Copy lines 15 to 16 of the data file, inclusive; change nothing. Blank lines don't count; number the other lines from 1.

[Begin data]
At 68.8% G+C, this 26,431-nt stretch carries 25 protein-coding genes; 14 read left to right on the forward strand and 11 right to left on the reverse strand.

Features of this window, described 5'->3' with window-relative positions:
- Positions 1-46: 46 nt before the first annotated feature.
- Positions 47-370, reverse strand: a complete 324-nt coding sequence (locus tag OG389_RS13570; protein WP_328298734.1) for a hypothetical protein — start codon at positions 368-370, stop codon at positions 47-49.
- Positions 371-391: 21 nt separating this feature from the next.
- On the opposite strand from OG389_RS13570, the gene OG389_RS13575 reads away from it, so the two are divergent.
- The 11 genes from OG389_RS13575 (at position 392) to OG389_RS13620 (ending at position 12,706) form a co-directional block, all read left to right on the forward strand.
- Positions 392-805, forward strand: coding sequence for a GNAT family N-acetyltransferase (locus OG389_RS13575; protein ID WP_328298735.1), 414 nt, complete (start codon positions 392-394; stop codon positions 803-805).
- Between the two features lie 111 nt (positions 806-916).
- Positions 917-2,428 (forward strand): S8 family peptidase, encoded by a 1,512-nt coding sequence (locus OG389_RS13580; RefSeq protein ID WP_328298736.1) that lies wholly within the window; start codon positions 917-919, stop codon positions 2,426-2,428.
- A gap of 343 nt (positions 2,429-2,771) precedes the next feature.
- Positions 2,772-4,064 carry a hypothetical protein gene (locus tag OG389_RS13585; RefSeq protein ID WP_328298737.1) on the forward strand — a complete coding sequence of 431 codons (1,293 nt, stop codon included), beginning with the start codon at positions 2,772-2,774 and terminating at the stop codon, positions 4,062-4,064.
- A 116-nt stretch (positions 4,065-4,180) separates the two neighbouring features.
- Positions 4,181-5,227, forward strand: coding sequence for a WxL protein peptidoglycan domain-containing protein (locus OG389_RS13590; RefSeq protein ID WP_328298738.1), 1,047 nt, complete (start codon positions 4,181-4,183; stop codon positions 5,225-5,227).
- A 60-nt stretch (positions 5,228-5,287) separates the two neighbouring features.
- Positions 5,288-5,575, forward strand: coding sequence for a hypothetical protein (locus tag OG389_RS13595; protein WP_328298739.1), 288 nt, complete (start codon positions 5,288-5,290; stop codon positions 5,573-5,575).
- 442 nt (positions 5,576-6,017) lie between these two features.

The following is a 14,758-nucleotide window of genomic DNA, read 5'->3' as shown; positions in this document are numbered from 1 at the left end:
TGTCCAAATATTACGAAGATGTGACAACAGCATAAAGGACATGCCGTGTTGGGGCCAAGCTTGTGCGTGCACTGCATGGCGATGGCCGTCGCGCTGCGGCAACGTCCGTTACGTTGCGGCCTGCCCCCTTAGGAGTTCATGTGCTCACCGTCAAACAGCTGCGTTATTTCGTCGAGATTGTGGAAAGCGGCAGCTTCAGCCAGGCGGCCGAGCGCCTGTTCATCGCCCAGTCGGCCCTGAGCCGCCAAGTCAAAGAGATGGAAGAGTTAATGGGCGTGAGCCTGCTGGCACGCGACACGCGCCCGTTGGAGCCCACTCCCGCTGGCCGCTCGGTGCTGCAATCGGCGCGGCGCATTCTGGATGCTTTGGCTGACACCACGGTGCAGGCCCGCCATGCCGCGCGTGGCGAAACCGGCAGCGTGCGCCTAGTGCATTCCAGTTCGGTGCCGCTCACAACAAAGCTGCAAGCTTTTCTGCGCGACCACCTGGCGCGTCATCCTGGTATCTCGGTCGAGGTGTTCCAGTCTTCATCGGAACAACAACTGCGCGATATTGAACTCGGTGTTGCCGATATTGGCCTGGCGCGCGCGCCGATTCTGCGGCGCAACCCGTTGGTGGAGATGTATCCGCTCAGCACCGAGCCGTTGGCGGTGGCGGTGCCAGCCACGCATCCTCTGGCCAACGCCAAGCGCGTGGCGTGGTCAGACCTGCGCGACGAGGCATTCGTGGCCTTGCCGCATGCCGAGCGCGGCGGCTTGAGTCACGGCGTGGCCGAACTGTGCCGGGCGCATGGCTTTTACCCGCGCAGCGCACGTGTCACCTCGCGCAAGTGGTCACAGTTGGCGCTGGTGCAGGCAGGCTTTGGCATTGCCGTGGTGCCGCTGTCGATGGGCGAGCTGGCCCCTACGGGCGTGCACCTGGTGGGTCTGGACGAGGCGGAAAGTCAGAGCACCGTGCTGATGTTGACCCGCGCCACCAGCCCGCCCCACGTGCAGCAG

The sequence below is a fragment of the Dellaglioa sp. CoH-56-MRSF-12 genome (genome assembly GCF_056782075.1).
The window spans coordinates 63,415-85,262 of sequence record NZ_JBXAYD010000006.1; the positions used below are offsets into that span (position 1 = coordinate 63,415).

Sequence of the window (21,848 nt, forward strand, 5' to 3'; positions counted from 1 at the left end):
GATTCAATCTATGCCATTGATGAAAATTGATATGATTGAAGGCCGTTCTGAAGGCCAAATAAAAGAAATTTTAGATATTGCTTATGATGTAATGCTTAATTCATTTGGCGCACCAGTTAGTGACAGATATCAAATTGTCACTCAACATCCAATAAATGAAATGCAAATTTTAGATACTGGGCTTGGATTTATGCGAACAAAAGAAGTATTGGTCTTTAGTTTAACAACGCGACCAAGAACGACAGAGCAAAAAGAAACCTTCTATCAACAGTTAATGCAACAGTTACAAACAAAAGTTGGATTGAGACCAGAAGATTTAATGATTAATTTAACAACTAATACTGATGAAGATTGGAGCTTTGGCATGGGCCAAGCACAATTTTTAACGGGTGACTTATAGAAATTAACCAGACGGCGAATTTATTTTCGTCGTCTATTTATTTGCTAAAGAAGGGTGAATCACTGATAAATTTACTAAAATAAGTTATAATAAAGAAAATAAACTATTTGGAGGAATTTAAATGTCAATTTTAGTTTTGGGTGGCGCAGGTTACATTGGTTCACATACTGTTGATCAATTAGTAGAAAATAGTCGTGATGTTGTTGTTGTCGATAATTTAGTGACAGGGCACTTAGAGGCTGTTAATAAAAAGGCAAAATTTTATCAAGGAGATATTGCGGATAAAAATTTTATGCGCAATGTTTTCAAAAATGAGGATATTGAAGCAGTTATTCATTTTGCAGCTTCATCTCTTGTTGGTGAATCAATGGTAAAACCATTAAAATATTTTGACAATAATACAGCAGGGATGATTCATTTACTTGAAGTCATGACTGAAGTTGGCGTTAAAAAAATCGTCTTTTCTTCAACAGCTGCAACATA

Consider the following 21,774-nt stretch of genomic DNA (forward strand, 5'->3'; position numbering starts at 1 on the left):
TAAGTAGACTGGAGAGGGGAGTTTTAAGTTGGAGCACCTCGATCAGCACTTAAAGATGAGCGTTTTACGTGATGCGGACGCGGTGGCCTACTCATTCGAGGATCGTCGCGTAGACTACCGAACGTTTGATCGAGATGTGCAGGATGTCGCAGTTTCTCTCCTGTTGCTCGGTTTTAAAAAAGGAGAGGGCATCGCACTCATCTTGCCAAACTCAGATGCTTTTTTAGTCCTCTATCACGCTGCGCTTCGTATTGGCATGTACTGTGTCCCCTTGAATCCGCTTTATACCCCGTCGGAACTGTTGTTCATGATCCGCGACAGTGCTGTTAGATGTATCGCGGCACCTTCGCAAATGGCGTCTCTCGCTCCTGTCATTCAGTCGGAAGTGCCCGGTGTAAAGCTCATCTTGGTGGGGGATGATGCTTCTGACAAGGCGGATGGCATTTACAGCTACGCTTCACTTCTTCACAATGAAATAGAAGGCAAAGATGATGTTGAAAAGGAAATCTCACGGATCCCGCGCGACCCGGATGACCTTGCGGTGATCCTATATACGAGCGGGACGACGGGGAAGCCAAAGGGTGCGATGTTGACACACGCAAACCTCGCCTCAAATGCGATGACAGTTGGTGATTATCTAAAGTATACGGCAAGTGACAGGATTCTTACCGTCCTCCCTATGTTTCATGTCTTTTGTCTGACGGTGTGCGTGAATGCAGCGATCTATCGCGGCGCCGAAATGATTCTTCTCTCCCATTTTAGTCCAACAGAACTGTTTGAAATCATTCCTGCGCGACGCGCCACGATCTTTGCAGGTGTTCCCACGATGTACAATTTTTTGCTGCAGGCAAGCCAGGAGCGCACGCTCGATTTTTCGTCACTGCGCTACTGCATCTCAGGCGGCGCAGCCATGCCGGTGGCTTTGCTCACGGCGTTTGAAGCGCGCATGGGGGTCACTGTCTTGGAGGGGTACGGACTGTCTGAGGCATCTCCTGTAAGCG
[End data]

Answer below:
- A 60-nt stretch (positions 5,228-5,287) separates the two neighbouring features.
- Positions 5,288-5,575, forward strand: coding sequence for a hypothetical protein (locus tag OG389_RS13595; protein WP_328298739.1), 288 nt, complete (start codon positions 5,288-5,290; stop codon positions 5,573-5,575).